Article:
Last year, I was on Knight Island with Dave Janka on the m/v Auklet and we dug up inter-tidal oil. It is still there.
Susan Hackley: To Alaska With Love
I had moved to Boston from Alaska in 1987. When the oil spill happened, an editor for Alaska Magazine asked me to write about it as an expatriate. I had been a former associate editor of the magazine.
This 1989 story expresses the sorrow and outrage I felt. Here’s an excerpt:
The unthinkable had happened. Like the Titanic, the ship that couldn’t be sunk was sunk, or at least had enough holes punched in its hull that its toxic cargo discharged into the sound, poisoning thousands of square miles of pristine ocean. The oil companies that had promised environmentally responsible development of the oil resource had, in fact, proved to be environmentally irresponsible to a murderous degree.
As a result of the spill, bears may die from oil-tainted food. Gray whales slimy with oil have washed up dead on Alaska shores. Otters are dying in anguish of chemical pneumonia, while rescue workers set off firecrackers and other pyrotechnic devices to frighten migratory birds away from polluted beaches.
Peg Tileston: The awful smell
My husband Jules and I had a sailboat in charter with Alaska Sailing Safaris for five years in Prince William Sound. The operators of the charter took many groups around the Sound to introduce them to the majesty of the area. Anchoring in lovely coves, seeing the wildlife and hiking the numerous trails provided their clients an experience they carried with them the rest of their lives.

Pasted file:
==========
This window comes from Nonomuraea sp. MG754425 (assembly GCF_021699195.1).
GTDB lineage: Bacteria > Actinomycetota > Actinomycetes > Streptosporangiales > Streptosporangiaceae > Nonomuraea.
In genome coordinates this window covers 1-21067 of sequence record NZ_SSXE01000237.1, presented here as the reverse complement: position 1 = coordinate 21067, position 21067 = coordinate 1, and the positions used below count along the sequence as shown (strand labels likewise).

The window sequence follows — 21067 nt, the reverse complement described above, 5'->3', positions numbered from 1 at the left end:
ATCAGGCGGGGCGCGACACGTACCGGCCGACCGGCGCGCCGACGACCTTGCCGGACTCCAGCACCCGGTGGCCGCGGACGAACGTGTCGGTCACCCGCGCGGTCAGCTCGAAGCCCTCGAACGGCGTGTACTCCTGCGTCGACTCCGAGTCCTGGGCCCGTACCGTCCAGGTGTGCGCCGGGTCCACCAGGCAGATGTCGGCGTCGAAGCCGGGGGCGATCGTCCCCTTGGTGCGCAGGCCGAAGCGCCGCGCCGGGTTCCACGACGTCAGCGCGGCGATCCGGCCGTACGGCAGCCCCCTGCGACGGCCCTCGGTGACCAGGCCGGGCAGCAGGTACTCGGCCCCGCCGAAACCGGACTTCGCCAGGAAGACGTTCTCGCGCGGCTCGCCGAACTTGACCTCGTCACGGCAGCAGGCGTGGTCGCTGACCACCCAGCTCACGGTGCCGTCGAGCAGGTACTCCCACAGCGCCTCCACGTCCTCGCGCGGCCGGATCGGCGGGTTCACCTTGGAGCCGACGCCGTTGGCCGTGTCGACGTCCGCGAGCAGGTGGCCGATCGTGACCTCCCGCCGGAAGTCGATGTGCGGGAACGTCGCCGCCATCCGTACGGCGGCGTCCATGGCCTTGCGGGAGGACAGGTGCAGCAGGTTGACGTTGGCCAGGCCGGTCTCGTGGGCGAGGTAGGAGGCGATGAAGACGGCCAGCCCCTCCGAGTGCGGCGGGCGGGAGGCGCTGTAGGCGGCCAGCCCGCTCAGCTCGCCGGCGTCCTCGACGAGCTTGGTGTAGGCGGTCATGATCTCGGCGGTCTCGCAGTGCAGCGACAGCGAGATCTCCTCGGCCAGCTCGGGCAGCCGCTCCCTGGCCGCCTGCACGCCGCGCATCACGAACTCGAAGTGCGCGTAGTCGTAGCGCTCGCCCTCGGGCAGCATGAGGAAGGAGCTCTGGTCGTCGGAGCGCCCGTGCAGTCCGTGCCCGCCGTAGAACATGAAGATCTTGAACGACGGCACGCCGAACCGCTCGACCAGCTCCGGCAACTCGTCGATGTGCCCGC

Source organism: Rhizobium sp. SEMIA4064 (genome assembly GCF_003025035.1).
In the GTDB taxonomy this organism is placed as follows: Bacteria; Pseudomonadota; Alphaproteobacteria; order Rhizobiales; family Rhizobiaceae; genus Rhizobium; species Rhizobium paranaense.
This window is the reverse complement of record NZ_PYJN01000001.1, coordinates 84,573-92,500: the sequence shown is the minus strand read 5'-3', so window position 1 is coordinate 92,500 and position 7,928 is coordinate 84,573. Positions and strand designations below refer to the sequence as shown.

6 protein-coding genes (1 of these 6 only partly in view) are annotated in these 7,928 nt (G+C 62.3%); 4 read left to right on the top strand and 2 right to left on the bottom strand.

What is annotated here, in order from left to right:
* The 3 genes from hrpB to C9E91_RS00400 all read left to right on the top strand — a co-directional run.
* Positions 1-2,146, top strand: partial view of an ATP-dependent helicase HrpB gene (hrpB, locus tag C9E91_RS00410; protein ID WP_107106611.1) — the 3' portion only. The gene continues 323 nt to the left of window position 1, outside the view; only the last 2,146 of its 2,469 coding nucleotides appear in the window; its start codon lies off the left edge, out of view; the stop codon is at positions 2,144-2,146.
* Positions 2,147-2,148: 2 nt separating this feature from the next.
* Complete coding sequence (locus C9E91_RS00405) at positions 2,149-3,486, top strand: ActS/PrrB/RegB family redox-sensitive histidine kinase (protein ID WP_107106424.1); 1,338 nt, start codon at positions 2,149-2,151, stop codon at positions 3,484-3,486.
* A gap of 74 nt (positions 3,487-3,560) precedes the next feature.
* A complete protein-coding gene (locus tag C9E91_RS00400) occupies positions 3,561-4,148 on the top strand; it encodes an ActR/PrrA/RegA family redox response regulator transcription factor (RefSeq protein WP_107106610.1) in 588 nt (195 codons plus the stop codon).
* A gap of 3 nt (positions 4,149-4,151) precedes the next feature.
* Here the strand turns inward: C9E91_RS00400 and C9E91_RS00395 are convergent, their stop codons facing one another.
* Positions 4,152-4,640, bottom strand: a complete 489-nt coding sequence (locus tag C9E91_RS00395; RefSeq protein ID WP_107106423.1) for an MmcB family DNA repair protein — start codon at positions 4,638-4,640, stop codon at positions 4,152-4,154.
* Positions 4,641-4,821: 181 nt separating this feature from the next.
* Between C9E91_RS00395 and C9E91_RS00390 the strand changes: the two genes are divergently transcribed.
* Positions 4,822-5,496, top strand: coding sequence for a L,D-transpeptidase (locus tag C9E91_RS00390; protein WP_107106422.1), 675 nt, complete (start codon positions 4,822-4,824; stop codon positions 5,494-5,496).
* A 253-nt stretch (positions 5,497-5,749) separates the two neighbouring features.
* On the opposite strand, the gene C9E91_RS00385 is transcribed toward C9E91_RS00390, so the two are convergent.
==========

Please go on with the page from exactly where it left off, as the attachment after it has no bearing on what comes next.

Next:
All that ended when the Exxon Valdez fetched up on Bligh Reef. Cruising in the Sound with lots of oil and dead critters floating around was no longer an appealing vacation option. Our sailboat was no longer in charter.
We did use our boat to join others helping to clean up oiled beaches. Tons of oily debris was stuffed into bags to await pick up and disposal. I can still remember the awful smell and feel of the mess. It was frustrating and disheartening work because we knew that more would come on to the beach with the next high tide.
We still boat in the Sound and continue to find beaches with oil very near the surface. We look in vain for one of the orca pods that disappeared but are pleased to see the otters coming back. Prince William Sound and the surrounding Chugach National Forest is a spectacular area that must be protected.
Although tanker transports are closely monitored, the prospect for another spill is always a possibility.
Tom Meacham: Our worst fears
Present Trustees for Alaska board members Peg Tileston and I were members of the Alaska Water Resources Board, appointed by the Alaska governor, in the late 1980’s. I recall that in late 1988 or early 1989, the board met in Juneau and was given a presentation by either Alyeska Pipeline Service Company or the Alaska Department of Environmental Conservation (or both), regarding the pipeline safety and spill response plans and procedures for the pipeline itself, as well as at the Valdez Terminal.
After the presentation, I recall board members discussing the presentation among ourselves, led by Dave Vanderbrink of Homer. We reached an informal consensus that the pipeline spill plans appeared adequate. However, we concluded that the Valdez Terminal and tanker plans seemed woefully inadequate and hopelessly optimistic.
No more than a few weeks after that board meeting, our worst fears were realized.